At the same time though, it's 100% your decision which way you decide to go with the situation. Merely my opinion & past experiences.
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Old 03-29-2009, 09:30 AM   #13
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Need help solving spring basement flooding problem


I dug around on the harddrive and found a few pictures of the patio we had at our old house. This work had been done by a previous owner at some point to address an issue similar to yours.

One picture is taken from a window above and the other two are taken through the basement door looking out onto the patio.

The walls and stairs were constructed out of pressure treated lumber and a few old railroad ties. If we had stayed in the house one of my summer projects was going to be rebuild the whole thing using a much nicer retaining wall block system.

The floor of the patio was a plain concrete slab with a drain at the low point that connected into the house drain sump pump. The area was directly exposed to rain with no roof and in seven years living there we never had a single issue with water from the paito. The only maintainence was to clean leaves off the drain every once and awhile.

Good luck.
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Old 03-30-2009, 10:56 AM   #14
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Quote:
Originally Posted by jomama45 View Post
Prairie, just something to consider for you.

I look at a lot of foundation, concrete, etc.. problems for past customers, friends, a few real estate agents, etc.. for real estate sales. The thing I notice especially with foundation & water problems is that a buyers cost assumption is far higher in most cases than the actual repair cost. You have far more control over the costs if you repair them before hand, and it also shows that the problem no longer exists. Buyers tend to be VERY apprehensive about this issue, often times walking away from there first choice in homes, rather than take money in escrow. In this housing economy (at least in my area) where there's a lot of homes on the market, this could force you into an even longer sale.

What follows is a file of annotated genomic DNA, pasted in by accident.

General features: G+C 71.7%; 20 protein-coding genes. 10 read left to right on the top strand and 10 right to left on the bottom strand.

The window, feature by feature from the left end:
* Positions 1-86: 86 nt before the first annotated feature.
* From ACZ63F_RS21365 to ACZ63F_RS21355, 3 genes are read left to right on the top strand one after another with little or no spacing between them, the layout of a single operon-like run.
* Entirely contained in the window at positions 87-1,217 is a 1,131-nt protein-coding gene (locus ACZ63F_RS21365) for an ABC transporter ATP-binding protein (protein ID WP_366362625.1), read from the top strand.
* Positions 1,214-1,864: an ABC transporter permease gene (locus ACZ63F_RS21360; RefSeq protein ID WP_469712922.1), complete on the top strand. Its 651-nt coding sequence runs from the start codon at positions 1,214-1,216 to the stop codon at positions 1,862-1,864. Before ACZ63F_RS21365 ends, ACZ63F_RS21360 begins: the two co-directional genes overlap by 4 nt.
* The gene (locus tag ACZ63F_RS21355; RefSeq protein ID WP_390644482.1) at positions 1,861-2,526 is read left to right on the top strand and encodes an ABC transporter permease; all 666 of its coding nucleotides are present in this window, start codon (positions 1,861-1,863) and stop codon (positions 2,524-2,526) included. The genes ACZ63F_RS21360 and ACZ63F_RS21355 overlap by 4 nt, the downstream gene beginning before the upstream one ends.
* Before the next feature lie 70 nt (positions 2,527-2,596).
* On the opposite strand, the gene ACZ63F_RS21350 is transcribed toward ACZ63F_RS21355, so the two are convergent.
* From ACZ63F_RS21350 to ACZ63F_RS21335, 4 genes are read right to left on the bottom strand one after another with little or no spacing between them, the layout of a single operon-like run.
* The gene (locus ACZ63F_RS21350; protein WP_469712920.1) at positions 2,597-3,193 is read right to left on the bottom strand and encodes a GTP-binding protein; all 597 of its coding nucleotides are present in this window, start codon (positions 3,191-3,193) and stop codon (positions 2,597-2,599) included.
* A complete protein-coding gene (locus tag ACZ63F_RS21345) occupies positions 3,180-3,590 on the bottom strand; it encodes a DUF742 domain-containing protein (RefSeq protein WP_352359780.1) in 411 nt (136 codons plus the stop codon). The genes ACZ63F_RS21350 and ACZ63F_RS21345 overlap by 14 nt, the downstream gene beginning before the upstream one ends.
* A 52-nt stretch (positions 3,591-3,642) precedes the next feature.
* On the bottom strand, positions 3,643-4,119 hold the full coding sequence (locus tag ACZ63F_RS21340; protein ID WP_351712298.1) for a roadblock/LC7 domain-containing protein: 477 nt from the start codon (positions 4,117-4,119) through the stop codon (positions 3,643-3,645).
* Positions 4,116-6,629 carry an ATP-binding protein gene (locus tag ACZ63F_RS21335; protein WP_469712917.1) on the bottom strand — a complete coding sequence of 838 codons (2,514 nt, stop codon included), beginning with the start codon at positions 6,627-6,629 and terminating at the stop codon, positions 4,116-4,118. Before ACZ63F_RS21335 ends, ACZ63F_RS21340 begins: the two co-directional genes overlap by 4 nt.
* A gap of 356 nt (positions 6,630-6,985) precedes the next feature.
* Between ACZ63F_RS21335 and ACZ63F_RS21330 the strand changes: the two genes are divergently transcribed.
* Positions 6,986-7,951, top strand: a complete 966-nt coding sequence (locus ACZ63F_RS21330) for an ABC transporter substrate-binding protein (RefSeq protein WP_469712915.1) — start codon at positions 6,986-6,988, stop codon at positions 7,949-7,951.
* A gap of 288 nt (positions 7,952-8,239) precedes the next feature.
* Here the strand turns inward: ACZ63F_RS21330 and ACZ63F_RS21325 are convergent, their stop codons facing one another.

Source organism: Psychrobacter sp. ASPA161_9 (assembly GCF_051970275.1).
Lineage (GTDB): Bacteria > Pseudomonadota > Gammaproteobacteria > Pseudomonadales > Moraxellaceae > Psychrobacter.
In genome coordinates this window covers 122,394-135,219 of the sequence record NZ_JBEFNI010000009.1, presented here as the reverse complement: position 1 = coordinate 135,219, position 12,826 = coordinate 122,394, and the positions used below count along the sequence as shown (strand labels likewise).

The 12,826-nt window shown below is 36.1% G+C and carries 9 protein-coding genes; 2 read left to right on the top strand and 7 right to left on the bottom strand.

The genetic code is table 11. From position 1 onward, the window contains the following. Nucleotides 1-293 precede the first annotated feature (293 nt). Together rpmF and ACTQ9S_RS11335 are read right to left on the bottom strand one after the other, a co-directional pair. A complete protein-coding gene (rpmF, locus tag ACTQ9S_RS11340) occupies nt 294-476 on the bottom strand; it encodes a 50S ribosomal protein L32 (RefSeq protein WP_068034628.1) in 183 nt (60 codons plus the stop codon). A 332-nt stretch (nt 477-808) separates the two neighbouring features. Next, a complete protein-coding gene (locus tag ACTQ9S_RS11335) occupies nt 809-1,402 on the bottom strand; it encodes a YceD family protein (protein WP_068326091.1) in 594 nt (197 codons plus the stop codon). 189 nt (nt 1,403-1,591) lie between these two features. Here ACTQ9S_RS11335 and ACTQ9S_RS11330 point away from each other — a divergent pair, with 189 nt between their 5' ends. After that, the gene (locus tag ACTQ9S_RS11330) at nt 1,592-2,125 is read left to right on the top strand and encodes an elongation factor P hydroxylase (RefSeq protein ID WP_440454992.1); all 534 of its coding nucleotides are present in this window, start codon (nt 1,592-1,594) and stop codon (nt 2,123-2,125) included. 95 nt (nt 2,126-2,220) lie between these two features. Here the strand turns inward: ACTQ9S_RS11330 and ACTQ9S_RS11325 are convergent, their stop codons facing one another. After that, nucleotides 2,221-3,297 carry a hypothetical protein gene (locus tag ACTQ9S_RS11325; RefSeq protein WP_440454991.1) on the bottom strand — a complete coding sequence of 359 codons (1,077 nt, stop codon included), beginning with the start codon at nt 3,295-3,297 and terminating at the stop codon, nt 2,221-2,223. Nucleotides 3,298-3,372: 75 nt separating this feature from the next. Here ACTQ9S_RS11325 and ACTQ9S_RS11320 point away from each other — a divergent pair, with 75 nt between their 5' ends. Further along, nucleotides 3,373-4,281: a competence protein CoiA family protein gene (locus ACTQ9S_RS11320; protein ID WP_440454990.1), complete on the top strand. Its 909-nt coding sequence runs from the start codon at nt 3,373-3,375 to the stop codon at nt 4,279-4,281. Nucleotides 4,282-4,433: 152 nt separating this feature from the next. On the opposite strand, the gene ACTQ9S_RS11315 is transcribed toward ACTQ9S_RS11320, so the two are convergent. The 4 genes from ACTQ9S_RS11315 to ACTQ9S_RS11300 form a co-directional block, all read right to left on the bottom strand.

At the same time though, it's 100% your decision which way you decide to go with the situation. Merely my opinion & past experiences.
You're correct; I'd rather correct the problem while I live there, as opposed to being sued and have to possibly spend more later. I'm now leaning toward the regrading, drainage solution as my first choice.
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Old 03-30-2009, 10:58 AM   #15
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Quote:
Originally Posted by Dragon View Post
I dug around on the harddrive and found a few pictures of the patio we had at our old house. This work had been done by a previous owner at some point to address an issue similar to yours.

One picture is taken from a window above and the other two are taken through the basement door looking out onto the patio.

The walls and stairs were constructed out of pressure treated lumber and a few old railroad ties. If we had stayed in the house one of my summer projects was going to be rebuild the whole thing using a much nicer retaining wall block system.

The floor of the patio was a plain concrete slab with a drain at the low point that connected into the house drain sump pump. The area was directly exposed to rain with no roof and in seven years living there we never had a single issue with water from the paito. The only maintainence was to clean leaves off the drain every once and awhile.

Good luck.
Thanks for posting the pictures; I'll think about encorporating something like that in my solution. Odd though it may be, right now I don't have a sump pump in my sump pit, because until this year, I've never had enough water in it to need to pump it out. I will be adding one for sure now.